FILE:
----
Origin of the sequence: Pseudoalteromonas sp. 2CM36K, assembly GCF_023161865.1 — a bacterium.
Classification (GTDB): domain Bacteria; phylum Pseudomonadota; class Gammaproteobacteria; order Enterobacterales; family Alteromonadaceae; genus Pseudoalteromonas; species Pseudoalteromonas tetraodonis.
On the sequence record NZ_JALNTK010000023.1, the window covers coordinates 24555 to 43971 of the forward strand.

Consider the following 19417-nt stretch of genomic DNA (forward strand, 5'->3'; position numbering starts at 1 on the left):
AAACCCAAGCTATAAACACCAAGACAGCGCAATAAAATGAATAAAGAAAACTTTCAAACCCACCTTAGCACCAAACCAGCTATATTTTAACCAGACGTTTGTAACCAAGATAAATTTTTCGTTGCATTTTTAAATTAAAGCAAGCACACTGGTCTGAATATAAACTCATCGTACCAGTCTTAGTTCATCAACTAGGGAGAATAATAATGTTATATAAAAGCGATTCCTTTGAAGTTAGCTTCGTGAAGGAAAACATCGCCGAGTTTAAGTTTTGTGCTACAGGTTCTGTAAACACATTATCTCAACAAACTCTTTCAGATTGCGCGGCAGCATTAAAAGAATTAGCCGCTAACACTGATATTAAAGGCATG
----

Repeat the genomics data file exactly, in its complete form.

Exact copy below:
Origin of the sequence: Pseudoalteromonas sp. 2CM36K, assembly GCF_023161865.1 — a bacterium.
Classification (GTDB): domain Bacteria; phylum Pseudomonadota; class Gammaproteobacteria; order Enterobacterales; family Alteromonadaceae; genus Pseudoalteromonas; species Pseudoalteromonas tetraodonis.
On the sequence record NZ_JALNTK010000023.1, the window covers coordinates 24555 to 43971 of the forward strand.

Consider the following 19417-nt stretch of genomic DNA (forward strand, 5'->3'; position numbering starts at 1 on the left):
AAACCCAAGCTATAAACACCAAGACAGCGCAATAAAATGAATAAAGAAAACTTTCAAACCCACCTTAGCACCAAACCAGCTATATTTTAACCAGACGTTTGTAACCAAGATAAATTTTTCGTTGCATTTTTAAATTAAAGCAAGCACACTGGTCTGAATATAAACTCATCGTACCAGTCTTAGTTCATCAACTAGGGAGAATAATAATGTTATATAAAAGCGATTCCTTTGAAGTTAGCTTCGTGAAGGAAAACATCGCCGAGTTTAAGTTTTGTGCTACAGGTTCTGTAAACACATTATCTCAACAAACTCTTTCAGATTGCGCGGCAGCATTAAAAGAATTAGCCGCTAACACTGATATTAAAGGCATG